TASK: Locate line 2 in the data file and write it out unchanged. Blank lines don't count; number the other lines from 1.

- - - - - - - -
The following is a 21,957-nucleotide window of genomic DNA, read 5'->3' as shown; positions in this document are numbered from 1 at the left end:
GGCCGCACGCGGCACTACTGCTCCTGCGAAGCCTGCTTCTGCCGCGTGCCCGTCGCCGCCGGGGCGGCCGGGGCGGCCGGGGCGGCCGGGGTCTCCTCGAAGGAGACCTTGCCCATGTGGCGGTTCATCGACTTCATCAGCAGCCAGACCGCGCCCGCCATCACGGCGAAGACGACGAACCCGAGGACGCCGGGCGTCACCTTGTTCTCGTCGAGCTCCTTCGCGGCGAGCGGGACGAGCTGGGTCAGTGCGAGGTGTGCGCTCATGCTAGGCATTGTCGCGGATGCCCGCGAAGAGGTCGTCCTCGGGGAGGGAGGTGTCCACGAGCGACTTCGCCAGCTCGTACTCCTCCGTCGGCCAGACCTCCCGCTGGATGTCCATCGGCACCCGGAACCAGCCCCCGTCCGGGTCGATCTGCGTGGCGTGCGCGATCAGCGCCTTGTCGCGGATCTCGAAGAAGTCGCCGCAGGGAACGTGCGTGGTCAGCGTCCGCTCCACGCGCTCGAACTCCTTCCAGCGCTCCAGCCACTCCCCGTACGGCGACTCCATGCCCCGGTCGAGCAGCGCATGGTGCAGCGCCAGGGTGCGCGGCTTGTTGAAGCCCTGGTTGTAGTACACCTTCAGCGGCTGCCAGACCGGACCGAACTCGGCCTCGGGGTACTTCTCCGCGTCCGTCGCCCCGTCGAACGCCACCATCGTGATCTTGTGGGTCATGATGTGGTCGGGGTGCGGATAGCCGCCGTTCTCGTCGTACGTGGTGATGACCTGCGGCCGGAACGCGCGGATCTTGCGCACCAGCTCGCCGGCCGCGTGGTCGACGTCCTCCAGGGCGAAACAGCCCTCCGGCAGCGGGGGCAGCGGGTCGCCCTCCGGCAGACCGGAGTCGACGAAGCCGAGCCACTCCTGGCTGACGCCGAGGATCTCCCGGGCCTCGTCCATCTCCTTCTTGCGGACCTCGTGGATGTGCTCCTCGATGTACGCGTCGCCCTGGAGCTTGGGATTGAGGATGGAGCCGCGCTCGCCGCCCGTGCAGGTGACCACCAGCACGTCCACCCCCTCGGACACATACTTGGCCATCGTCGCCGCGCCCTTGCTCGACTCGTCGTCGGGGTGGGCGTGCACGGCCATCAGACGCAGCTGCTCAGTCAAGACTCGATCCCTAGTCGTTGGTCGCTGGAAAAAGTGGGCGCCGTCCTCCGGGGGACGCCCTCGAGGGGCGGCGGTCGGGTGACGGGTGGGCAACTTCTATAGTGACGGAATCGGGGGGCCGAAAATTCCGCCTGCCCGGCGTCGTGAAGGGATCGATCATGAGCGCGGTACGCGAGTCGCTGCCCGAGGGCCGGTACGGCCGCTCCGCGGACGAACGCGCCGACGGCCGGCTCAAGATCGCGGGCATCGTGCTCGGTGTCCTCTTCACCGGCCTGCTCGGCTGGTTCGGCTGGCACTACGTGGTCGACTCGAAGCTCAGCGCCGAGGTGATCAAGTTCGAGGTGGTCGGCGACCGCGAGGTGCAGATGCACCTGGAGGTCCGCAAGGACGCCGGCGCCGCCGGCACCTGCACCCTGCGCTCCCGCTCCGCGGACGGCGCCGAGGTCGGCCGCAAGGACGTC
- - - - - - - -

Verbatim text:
GGCCGCACGCGGCACTACTGCTCCTGCGAAGCCTGCTTCTGCCGCGTGCCCGTCGCCGCCGGGGCGGCCGGGGCGGCCGGGGCGGCCGGGGTCTCCTCGAAGGAGACCTTGCCCATGTGGCGGTTCATCGACTTCATCAGCAGCCAGACCGCGCCCGCCATCACGGCGAAGACGACGAACCCGAGGACGCCGGGCGTCACCTTGTTCTCGTCGAGCTCCTTCGCGGCGAGCGGGACGAGCTGGGTCAGTGCGAGGTGTGCGCTCATGCTAGGCATTGTCGCGGATGCCCGCGAAGAGGTCGTCCTCGGGGAGGGAGGTGTCCACGAGCGACTTCGCCAGCTCGTACTCCTCCGTCGGCCAGACCTCCCGCTGGATGTCCATCGGCACCCGGAACCAGCCCCCGTCCGGGTCGATCTGCGTGGCGTGCGCGATCAGCGCCTTGTCGCGGATCTCGAAGAAGTCGCCGCAGGGAACGTGCGTGGTCAGCGTCCGCTCCACGCGCTCGAACTCCTTCCAGCGCTCCAGCCACTCCCCGTACGGCGACTCCATGCCCCGGTCGAGCAGCGCATGGTGCAGCGCCAGGGTGCGCGGCTTGTTGAAGCCCTGGTTGTAGTACACCTTCAGCGGCTGCCAGACCGGACCGAACTCGGCCTCGGGGTACTTCTCCGCGTCCGTCGCCCCGTCGAACGCCACCATCGTGATCTTGTGGGTCATGATGTGGTCGGGGTGCGGATAGCCGCCGTTCTCGTCGTACGTGGTGATGACCTGCGGCCGGAACGCGCGGATCTTGCGCACCAGCTCGCCGGCCGCGTGGTCGACGTCCTCCAGGGCGAAACAGCCCTCCGGCAGCGGGGGCAGCGGGTCGCCCTCCGGCAGACCGGAGTCGACGAAGCCGAGCCACTCCTGGCTGACGCCGAGGATCTCCCGGGCCTCGTCCATCTCCTTCTTGCGGACCTCGTGGATGTGCTCCTCGATGTACGCGTCGCCCTGGAGCTTGGGATTGAGGATGGAGCCGCGCTCGCCGCCCGTGCAGGTGACCACCAGCACGTCCACCCCCTCGGACACATACTTGGCCATCGTCGCCGCGCCCTTGCTCGACTCGTCGTCGGGGTGGGCGTGCACGGCCATCAGACGCAGCTGCTCAGTCAAGACTCGATCCCTAGTCGTTGGTCGCTGGAAAAAGTGGGCGCCGTCCTCCGGGGGACGCCCTCGAGGGGCGGCGGTCGGGTGACGGGTGGGCAACTTCTATAGTGACGGAATCGGGGGGCCGAAAATTCCGCCTGCCCGGCGTCGTGAAGGGATCGATCATGAGCGCGGTACGCGAGTCGCTGCCCGAGGGCCGGTACGGCCGCTCCGCGGACGAACGCGCCGACGGCCGGCTCAAGATCGCGGGCATCGTGCTCGGTGTCCTCTTCACCGGCCTGCTCGGCTGGTTCGGCTGGCACTACGTGGTCGACTCGAAGCTCAGCGCCGAGGTGATCAAGTTCGAGGTGGTCGGCGACCGCGAGGTGCAGATGCACCTGGAGGTCCGCAAGGACGCCGGCGCCGCCGGCACCTGCACCCTGCGCTCCCGCTCCGCGGACGGCGCCGAGGTCGGCCGCAAGGACGTC